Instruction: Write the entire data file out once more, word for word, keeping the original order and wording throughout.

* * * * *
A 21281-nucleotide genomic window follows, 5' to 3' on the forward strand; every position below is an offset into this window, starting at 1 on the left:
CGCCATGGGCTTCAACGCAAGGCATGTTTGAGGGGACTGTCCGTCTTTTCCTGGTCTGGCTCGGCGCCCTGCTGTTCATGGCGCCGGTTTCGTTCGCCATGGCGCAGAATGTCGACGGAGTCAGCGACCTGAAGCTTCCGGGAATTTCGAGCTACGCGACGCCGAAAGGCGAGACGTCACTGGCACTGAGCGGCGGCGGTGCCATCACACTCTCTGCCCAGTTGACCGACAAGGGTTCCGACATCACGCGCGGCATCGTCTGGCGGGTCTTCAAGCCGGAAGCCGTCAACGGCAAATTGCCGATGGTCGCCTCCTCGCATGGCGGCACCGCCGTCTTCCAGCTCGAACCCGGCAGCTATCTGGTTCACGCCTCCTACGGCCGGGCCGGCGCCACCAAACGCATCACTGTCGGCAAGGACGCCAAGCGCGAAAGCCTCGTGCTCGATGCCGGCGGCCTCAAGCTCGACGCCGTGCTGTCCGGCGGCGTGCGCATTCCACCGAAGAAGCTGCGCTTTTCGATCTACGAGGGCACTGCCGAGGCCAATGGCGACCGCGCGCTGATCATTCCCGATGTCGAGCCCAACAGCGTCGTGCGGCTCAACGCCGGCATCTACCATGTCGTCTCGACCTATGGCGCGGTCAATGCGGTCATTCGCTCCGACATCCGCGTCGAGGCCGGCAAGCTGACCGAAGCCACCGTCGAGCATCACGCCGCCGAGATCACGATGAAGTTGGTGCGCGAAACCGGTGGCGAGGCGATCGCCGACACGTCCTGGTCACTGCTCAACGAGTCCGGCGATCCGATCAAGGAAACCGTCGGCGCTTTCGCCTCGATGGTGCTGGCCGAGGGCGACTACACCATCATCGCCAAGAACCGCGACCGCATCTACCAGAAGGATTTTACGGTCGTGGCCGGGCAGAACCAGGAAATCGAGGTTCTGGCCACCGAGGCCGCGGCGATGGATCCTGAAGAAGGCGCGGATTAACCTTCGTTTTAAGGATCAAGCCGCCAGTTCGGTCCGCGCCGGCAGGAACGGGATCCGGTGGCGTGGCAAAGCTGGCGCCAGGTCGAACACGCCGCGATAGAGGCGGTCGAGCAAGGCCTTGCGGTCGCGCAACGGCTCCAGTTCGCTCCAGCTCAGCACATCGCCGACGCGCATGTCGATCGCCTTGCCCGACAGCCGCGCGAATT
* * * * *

A 21281-nucleotide genomic window follows, 5' to 3' on the forward strand; every position below is an offset into this window, starting at 1 on the left:
CGCCATGGGCTTCAACGCAAGGCATGTTTGAGGGGACTGTCCGTCTTTTCCTGGTCTGGCTCGGCGCCCTGCTGTTCATGGCGCCGGTTTCGTTCGCCATGGCGCAGAATGTCGACGGAGTCAGCGACCTGAAGCTTCCGGGAATTTCGAGCTACGCGACGCCGAAAGGCGAGACGTCACTGGCACTGAGCGGCGGCGGTGCCATCACACTCTCTGCCCAGTTGACCGACAAGGGTTCCGACATCACGCGCGGCATCGTCTGGCGGGTCTTCAAGCCGGAAGCCGTCAACGGCAAATTGCCGATGGTCGCCTCCTCGCATGGCGGCACCGCCGTCTTCCAGCTCGAACCCGGCAGCTATCTGGTTCACGCCTCCTACGGCCGGGCCGGCGCCACCAAACGCATCACTGTCGGCAAGGACGCCAAGCGCGAAAGCCTCGTGCTCGATGCCGGCGGCCTCAAGCTCGACGCCGTGCTGTCCGGCGGCGTGCGCATTCCACCGAAGAAGCTGCGCTTTTCGATCTACGAGGGCACTGCCGAGGCCAATGGCGACCGCGCGCTGATCATTCCCGATGTCGAGCCCAACAGCGTCGTGCGGCTCAACGCCGGCATCTACCATGTCGTCTCGACCTATGGCGCGGTCAATGCGGTCATTCGCTCCGACATCCGCGTCGAGGCCGGCAAGCTGACCGAAGCCACCGTCGAGCATCACGCCGCCGAGATCACGATGAAGTTGGTGCGCGAAACCGGTGGCGAGGCGATCGCCGACACGTCCTGGTCACTGCTCAACGAGTCCGGCGATCCGATCAAGGAAACCGTCGGCGCTTTCGCCTCGATGGTGCTGGCCGAGGGCGACTACACCATCATCGCCAAGAACCGCGACCGCATCTACCAGAAGGATTTTACGGTCGTGGCCGGGCAGAACCAGGAAATCGAGGTTCTGGCCACCGAGGCCGCGGCGATGGATCCTGAAGAAGGCGCGGATTAACCTTCGTTTTAAGGATCAAGCCGCCAGTTCGGTCCGCGCCGGCAGGAACGGGATCCGGTGGCGTGGCAAAGCTGGCGCCAGGTCGAACACGCCGCGATAGAGGCGGTCGAGCAAGGCCTTGCGGTCGCGCAACGGCTCCAGTTCGCTCCAGCTCAGCACATCGCCGACGCGCATGTCGATCGCCTTGCCCGACAGCCGCGCGAATT